nent collection. Albinson reported that he painted the branches, topped by a scraggly mass of foliage." De-
canvas after tiring of "too much niggling studio work." claring that it was "incredible that this wind-twisted
As a local magazine reported it, he threw his paints into old cedar can have stubbornly braved the elements for
the back seat of his Ford just as "the ice was breaking perhaps four hundred years," he recounted stories he
up on the St. Crobc. He sat himself on the Wisconsin had heard that "in the old days, the Indians would
side of the river, blew on his fingers and started to portage across the point back to a gully to avoid passing
paint."'" the tree and the Evd Spirit that lives in it and . . .
After his last view of the St. Croix valley area in the dared only approach in large groups, drumming and
mid-1960s, Albinson complained bitterly about the ef- singing, and bearing gifts of tobacco with which to
fects of the agencies and people he called nature- appease the Evd Spirit." The tree and its history clearly
butchers: "Of the tragedies, the greatest I found upon captivated the artist, who later claimed to be the first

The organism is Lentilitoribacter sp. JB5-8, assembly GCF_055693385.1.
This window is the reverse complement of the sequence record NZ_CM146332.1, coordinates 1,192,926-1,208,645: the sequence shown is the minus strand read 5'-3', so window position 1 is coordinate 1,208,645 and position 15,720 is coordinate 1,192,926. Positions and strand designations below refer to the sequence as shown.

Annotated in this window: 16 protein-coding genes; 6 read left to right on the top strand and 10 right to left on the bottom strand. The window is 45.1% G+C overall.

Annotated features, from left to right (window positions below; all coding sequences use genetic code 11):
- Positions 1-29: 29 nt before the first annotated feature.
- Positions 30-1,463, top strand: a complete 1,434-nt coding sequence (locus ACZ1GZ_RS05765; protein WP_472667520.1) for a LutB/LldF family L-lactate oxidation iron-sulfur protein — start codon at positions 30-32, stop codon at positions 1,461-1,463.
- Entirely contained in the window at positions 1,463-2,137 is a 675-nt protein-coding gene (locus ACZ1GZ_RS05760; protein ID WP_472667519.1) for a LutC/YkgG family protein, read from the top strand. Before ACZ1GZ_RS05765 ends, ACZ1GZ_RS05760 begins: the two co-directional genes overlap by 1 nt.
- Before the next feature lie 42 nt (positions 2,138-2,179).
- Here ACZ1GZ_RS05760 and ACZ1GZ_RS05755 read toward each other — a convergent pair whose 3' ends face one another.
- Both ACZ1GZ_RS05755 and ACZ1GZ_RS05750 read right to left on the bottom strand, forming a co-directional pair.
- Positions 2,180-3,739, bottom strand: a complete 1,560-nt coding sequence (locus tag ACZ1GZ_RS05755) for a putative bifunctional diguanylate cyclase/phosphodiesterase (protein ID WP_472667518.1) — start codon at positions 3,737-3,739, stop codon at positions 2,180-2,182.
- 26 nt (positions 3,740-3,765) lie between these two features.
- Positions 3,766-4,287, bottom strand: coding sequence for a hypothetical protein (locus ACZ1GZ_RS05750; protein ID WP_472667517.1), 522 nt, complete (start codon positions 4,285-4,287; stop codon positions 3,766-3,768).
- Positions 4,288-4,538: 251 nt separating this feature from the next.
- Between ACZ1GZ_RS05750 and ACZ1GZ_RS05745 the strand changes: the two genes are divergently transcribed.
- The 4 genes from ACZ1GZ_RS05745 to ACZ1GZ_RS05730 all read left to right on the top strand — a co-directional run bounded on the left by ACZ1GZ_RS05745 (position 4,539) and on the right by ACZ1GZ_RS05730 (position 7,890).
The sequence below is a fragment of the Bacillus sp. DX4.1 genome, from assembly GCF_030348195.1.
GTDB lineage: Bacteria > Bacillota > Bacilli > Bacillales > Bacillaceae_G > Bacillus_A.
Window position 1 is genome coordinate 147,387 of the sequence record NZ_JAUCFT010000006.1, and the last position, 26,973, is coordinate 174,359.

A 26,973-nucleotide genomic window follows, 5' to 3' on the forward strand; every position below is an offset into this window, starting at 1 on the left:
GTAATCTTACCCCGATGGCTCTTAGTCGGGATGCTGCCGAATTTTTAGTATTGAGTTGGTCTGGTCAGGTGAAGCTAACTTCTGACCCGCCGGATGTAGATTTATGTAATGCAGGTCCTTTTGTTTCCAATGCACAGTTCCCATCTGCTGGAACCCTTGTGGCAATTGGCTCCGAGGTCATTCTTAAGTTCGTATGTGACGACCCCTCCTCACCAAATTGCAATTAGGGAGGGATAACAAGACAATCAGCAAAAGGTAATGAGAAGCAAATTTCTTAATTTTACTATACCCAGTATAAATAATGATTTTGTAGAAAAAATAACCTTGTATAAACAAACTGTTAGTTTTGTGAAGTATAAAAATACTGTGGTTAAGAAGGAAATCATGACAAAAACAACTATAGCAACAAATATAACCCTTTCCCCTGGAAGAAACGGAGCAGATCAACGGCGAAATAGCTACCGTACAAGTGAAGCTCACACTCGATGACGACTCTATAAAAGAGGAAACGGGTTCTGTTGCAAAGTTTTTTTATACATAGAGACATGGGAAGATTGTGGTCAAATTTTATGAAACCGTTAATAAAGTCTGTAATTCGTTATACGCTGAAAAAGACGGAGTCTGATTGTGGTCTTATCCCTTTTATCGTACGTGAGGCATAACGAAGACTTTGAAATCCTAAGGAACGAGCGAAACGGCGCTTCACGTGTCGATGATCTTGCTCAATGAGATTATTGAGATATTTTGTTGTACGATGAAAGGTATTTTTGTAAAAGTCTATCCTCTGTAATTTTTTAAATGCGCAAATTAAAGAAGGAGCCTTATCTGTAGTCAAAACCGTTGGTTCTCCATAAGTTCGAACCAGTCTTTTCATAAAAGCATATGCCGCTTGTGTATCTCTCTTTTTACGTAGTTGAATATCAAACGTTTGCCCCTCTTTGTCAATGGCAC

my last return; the beautiful glen had been literally to name it the Witch Tree, in 1922. Albinson's flrst
'blasted to hell.' Gone was the 'fat man's squeeze' and painting of it was displayed in an exhibition of his work
the gorgeous rocky ledges. The trees were splintered, at the Minnesota Historical Society in February, 1923.
looking as though a war had passed through the area. He made a second od of the tree sometime in the 1920s,
One embankment was rebuilt with the sharp, blasted a third in 1942, several pastel sketches in the 1930s, and
rocks in the usual 'pseudo-rustic' style."" a fourth painting in 1950 (fig. 3). He sadly observed in
ALBINSON'S lifelong love of the St. Croix area paral-
leled his feelings for the Grand Portage wilderness. His
treks to that region began in early March, 1922, when "Albinson, "Taylors Falls"; "Institute Plum," Goljer and
Sportsman (Minneapolis), July 1933, p. 16.
he headed up the North Shore of Lake Superior in a "Albinson, "Taylors Falls."
fishing and mail boat, America, which inched from "Here and below, see Albinson, "Grand Portage," 5, 6, 7.
cove to cove so that fishermen could sell and load their Susie islands is a local name for the cluster of 12 islands in